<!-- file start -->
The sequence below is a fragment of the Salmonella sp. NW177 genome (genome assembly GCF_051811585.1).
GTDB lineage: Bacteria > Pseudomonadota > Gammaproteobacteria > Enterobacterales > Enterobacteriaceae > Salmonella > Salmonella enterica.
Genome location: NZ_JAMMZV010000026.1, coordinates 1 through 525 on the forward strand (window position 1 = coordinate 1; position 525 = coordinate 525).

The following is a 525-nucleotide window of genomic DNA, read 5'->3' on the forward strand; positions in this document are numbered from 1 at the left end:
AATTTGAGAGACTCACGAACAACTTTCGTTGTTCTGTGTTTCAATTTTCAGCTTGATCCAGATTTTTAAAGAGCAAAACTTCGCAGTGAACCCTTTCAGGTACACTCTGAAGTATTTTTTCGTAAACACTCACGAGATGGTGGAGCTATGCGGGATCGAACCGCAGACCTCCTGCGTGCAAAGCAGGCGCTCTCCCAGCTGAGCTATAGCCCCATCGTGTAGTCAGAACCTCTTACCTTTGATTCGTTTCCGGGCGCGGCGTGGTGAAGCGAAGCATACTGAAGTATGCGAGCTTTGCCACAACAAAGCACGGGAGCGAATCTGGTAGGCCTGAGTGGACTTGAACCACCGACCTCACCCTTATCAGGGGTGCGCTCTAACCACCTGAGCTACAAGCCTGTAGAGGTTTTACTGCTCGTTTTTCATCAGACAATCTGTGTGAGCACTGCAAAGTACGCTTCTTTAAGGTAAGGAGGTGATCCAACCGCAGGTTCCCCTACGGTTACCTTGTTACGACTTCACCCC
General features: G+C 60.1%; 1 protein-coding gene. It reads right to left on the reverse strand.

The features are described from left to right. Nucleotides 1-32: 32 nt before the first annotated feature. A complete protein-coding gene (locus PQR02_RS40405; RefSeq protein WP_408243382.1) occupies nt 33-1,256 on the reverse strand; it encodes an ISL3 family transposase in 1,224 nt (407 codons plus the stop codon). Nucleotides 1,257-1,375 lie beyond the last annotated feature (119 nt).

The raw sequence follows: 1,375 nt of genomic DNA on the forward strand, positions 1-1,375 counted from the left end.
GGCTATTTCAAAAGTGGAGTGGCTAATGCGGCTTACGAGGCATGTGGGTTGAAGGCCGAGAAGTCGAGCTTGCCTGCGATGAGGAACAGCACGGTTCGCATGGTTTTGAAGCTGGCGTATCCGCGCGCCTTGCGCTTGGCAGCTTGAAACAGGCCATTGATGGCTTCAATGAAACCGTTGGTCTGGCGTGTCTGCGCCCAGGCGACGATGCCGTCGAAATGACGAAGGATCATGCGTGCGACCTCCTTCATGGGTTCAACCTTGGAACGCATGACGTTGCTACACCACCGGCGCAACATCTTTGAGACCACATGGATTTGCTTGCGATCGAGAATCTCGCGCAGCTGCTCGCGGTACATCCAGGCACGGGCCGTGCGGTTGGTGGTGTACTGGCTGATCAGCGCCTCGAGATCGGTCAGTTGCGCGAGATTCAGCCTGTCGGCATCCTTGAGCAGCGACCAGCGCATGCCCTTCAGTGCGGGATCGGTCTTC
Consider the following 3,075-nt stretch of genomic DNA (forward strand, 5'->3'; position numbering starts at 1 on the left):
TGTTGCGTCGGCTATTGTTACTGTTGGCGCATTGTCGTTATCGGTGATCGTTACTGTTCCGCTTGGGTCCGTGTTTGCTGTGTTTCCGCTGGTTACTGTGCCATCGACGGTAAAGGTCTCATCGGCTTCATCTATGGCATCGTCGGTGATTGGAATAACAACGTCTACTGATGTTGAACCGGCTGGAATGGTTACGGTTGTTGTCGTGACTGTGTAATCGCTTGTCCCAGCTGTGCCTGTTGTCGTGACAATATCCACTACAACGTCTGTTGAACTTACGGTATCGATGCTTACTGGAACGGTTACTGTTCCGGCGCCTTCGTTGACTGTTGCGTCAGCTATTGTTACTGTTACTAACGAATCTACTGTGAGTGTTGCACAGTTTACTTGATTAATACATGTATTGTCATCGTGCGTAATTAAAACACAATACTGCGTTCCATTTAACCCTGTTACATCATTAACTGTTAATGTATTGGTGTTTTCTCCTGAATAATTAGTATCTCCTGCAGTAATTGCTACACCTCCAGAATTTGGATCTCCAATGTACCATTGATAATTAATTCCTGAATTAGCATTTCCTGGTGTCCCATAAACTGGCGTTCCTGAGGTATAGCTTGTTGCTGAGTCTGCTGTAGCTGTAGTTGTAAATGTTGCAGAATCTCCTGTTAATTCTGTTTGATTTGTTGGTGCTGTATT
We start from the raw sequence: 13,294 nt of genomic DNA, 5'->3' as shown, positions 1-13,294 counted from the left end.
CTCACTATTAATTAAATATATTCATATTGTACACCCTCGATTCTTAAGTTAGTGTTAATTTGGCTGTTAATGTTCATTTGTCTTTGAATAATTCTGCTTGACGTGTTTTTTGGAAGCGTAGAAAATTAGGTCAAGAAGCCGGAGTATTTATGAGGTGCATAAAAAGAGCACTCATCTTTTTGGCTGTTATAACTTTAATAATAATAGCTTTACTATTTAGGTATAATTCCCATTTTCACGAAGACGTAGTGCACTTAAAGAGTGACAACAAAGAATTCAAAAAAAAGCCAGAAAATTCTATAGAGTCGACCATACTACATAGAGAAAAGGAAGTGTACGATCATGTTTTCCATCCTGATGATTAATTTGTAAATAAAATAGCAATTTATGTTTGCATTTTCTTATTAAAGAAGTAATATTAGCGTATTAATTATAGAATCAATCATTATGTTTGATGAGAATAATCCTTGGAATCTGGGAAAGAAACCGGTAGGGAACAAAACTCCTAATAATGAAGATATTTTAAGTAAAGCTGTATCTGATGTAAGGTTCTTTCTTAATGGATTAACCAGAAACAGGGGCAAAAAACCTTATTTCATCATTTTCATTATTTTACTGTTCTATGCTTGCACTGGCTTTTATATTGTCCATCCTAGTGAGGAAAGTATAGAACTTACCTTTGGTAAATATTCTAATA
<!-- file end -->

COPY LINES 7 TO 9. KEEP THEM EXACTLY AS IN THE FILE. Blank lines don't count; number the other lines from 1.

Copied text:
The features are described from left to right. Nucleotides 1-32: 32 nt before the first annotated feature. A complete protein-coding gene (locus PQR02_RS40405; RefSeq protein WP_408243382.1) occupies nt 33-1,256 on the reverse strand; it encodes an ISL3 family transposase in 1,224 nt (407 codons plus the stop codon). Nucleotides 1,257-1,375 lie beyond the last annotated feature (119 nt).

The raw sequence follows: 1,375 nt of genomic DNA on the forward strand, positions 1-1,375 counted from the left end.
GGCTATTTCAAAAGTGGAGTGGCTAATGCGGCTTACGAGGCATGTGGGTTGAAGGCCGAGAAGTCGAGCTTGCCTGCGATGAGGAACAGCACGGTTCGCATGGTTTTGAAGCTGGCGTATCCGCGCGCCTTGCGCTTGGCAGCTTGAAACAGGCCATTGATGGCTTCAATGAAACCGTTGGTCTGGCGTGTCTGCGCCCAGGCGACGATGCCGTCGAAATGACGAAGGATCATGCGTGCGACCTCCTTCATGGGTTCAACCTTGGAACGCATGACGTTGCTACACCACCGGCGCAACATCTTTGAGACCACATGGATTTGCTTGCGATCGAGAATCTCGCGCAGCTGCTCGCGGTACATCCAGGCACGGGCCGTGCGGTTGGTGGTGTACTGGCTGATCAGCGCCTCGAGATCGGTCAGTTGCGCGAGATTCAGCCTGTCGGCATCCTTGAGCAGCGACCAGCGCATGCCCTTCAGTGCGGGATCGGTCTTC